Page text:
Arizona's anti-deficiency statutes were enacted in 1971. The purpose of the anti-deficiency statutes is to bar a homeowner's personal liability after losing a qualified residential property to foreclosure under certain circumstances. The statutes prohibit execution against and attachment of a borrower's assets when the property foreclosed upon either judicially or through a trustee sale is (i) a qualified property and (ii) the debt is a qualified loan. The scope and breadth of the statutes have been the subject of three recent Arizona judicial decisions of which a brief summary of each are as follows:
1. In M&I Marshall & Ilsley Bank v. Mueller, 228 Ariz 478 (2011), the Arizona Court of Appeals expanded the scope of the Arizona anti-deficiency statutes to protect borrowers from a deficiency judgment after a foreclosure of a mortgage securing their loan in which the loan proceeds were used to construct the borrowers' unfinished house. Under Arizona's anti-deficiency statutes, "utilization" of the house as a dwelling is one of three requirements that a borrower must meet in order to be protected from a deficiency judgment. The Arizona Court of Appeals held that the Mueller case was distinguishable from prior Arizona cases in that in Mueller the borrowers used the loan proceeds to purchase and construct the property with the intent to occupy the dwelling upon its completion. Therefore, the borrowers were protected from a deficiency judgment even though the house was not completed and had never been lived in. On August 28, 2012, the Arizona Supreme Court denied the request of many lenders to overturn this Court of Appeals ruling.
2. In Helveta Servicing, Inc. v. Pasquan, 229 Ariz. 493 (2012), the Arizona Court of Appeals held that a lender may obtain a deficiency judgment after a judicial foreclosure for any non-purchase money loan proceeds disbursed to the borrower (i.e., the loan proceeds were not used solely by the borrower to purchase the property, or in the case of a refinance transaction, the loan proceeds were not used solely by the borrower to pay off existing purchase money loan debt) to the extent that the non-purchase money proceeds could be segregated and traced. The ruling, however, only applies to cases whereby a lender foreclosures upon the property in a judicial foreclosure action. If the lender had elected to foreclose the property non-judicially pursuant to a power of sale provision, it would not have been entitled to recover a deficiency judgment against the borrower regardless of whether the refinanced loan proceeds were purchase money debt or non-purchase money debt. The Court of Appeals in Helvetica also ruled that a construction loan qualifies as a purchase money loan if the loan proceeds are actually used to construct the house that otherwise qualifies for protection under the Arizona anti-deficiency statutes, and if the deed of trust securing the loan encumbers the land and the house built thereon.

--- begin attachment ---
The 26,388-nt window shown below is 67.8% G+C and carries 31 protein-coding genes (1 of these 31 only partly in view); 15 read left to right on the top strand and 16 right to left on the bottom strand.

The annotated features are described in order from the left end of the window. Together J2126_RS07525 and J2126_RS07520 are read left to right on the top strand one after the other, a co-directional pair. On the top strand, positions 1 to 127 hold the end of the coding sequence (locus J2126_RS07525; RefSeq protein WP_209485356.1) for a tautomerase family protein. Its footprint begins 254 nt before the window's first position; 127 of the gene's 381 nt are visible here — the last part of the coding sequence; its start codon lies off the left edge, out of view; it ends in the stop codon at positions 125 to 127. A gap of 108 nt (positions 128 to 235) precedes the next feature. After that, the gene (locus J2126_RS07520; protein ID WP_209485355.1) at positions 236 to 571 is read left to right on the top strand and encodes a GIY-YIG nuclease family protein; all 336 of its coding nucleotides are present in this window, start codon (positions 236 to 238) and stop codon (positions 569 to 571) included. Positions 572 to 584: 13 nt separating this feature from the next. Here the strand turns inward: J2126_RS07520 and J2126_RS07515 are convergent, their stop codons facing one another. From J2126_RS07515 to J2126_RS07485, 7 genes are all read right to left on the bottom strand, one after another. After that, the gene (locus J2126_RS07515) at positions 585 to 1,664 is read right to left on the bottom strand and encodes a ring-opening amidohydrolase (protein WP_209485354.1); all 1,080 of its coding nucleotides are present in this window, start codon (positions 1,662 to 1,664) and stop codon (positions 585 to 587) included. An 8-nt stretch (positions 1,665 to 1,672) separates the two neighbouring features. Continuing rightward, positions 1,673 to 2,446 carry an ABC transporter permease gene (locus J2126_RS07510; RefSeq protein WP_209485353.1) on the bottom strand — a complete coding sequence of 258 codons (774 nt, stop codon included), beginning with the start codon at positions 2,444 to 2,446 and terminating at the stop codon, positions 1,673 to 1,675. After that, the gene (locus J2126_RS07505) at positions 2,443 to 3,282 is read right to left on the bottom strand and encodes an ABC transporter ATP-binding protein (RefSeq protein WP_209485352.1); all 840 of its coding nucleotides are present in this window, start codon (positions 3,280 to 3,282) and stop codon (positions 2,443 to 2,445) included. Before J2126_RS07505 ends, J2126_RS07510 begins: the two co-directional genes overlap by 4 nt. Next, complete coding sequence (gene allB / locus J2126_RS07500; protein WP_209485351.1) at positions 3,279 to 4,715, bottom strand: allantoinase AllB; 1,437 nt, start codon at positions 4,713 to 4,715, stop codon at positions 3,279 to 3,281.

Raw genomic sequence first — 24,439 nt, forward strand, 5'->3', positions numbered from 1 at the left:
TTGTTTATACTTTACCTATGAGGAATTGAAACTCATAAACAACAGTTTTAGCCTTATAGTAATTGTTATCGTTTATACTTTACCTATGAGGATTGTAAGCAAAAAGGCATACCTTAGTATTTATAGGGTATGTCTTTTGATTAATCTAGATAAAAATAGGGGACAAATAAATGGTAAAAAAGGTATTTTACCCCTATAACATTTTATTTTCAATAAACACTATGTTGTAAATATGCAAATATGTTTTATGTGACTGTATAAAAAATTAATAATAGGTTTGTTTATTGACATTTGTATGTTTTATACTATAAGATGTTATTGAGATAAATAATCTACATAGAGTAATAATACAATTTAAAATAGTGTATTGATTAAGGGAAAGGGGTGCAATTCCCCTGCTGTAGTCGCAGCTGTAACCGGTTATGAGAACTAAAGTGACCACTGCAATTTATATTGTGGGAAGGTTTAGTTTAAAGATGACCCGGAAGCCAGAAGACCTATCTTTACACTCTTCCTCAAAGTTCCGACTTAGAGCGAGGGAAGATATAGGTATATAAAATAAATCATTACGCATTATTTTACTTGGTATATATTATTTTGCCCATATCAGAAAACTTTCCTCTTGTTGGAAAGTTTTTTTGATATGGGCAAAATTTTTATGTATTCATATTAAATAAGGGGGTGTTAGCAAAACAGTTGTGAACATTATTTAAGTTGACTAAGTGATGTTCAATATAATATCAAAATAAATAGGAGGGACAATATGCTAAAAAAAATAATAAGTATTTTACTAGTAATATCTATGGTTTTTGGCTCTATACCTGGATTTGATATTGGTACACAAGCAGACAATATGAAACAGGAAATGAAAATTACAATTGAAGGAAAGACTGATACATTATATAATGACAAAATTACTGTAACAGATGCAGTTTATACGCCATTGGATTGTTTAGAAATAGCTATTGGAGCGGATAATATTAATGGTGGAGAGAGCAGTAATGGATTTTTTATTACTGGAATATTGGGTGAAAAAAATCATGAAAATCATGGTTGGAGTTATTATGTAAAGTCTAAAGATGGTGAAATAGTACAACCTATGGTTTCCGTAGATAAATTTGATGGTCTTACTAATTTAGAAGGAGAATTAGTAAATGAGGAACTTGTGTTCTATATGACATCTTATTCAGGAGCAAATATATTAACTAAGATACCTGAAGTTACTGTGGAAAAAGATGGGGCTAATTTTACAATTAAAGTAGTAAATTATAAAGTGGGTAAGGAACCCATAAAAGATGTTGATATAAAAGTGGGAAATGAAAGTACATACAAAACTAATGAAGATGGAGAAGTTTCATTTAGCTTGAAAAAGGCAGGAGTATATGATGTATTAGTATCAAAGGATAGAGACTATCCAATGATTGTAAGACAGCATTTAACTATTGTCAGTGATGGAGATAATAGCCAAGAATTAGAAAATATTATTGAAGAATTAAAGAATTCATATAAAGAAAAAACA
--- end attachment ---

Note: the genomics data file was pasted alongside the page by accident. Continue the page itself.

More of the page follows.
3. More recently, in Independent Mortgage Company v. Alaburda, 230 Ariz. 181 (2012), the Arizona Court of Appeals ruled that the owners of a vacation home (the owners owned a fractional interest in the property and they were entitled to use the property for a maximum of 28 days per year) qualified for protection under Arizona's anti-deficiency statutes because the statutes do not limit its protection to only those that own all of the property. The Court of Appeals rejected the lender's argument that a 1/10th interest in a vacation accommodation was not a "dwelling" entitled to anti-deficiency protection under the Arizona statutes in holding that what constitutes a one-family or two-family dwelling is not determined by how many families pass through the residence, but on the number of families there at a time.
Short Sale - Applicability of Anti-Deficiency Statutes.
Generally, while the specific language of the Arizona anti-deficiency statutes refer to qualifying properties sold by "trustee sale" or through a "judicial foreclosure", any deficiency is also waived by the lender if it approves a short sale and releases the deed of trust or mortgage securing the debt, unless there is evidence of an agreement to the contrary made by the lender and borrower (i.e., where the lender agrees to release its mortgage or deed of trust to allow the short sale but requires that the borrower sign documentation thereby agreeing that a portion of the debt is still owed to the lender upon the short sale closing and release of the deed of trust or mortgage by the lender).